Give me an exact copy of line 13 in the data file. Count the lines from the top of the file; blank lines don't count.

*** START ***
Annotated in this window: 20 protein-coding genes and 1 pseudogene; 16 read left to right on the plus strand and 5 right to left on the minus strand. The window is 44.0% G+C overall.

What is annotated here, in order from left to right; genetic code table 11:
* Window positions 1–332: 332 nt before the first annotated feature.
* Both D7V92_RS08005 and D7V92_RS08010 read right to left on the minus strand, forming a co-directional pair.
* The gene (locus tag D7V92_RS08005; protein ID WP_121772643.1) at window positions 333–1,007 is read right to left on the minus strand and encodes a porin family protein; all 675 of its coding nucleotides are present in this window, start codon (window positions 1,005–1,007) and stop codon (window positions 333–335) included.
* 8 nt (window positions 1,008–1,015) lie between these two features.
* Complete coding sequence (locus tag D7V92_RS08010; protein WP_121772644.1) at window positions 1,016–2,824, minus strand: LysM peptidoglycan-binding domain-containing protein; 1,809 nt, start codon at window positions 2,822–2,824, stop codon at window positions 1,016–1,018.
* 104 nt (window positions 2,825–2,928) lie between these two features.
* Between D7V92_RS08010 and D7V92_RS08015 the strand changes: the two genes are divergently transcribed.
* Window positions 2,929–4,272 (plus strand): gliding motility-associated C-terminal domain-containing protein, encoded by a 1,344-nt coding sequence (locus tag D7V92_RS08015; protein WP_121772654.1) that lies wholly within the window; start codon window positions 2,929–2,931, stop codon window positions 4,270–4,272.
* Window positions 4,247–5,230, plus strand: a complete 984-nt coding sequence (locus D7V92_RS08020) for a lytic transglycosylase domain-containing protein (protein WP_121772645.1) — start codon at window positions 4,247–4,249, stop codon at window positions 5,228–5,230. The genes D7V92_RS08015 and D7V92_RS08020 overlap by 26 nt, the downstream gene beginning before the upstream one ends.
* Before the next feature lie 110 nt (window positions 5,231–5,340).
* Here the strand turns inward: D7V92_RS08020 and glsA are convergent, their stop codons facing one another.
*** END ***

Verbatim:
* Here the strand turns inward: D7V92_RS08020 and glsA are convergent, their stop codons facing one another.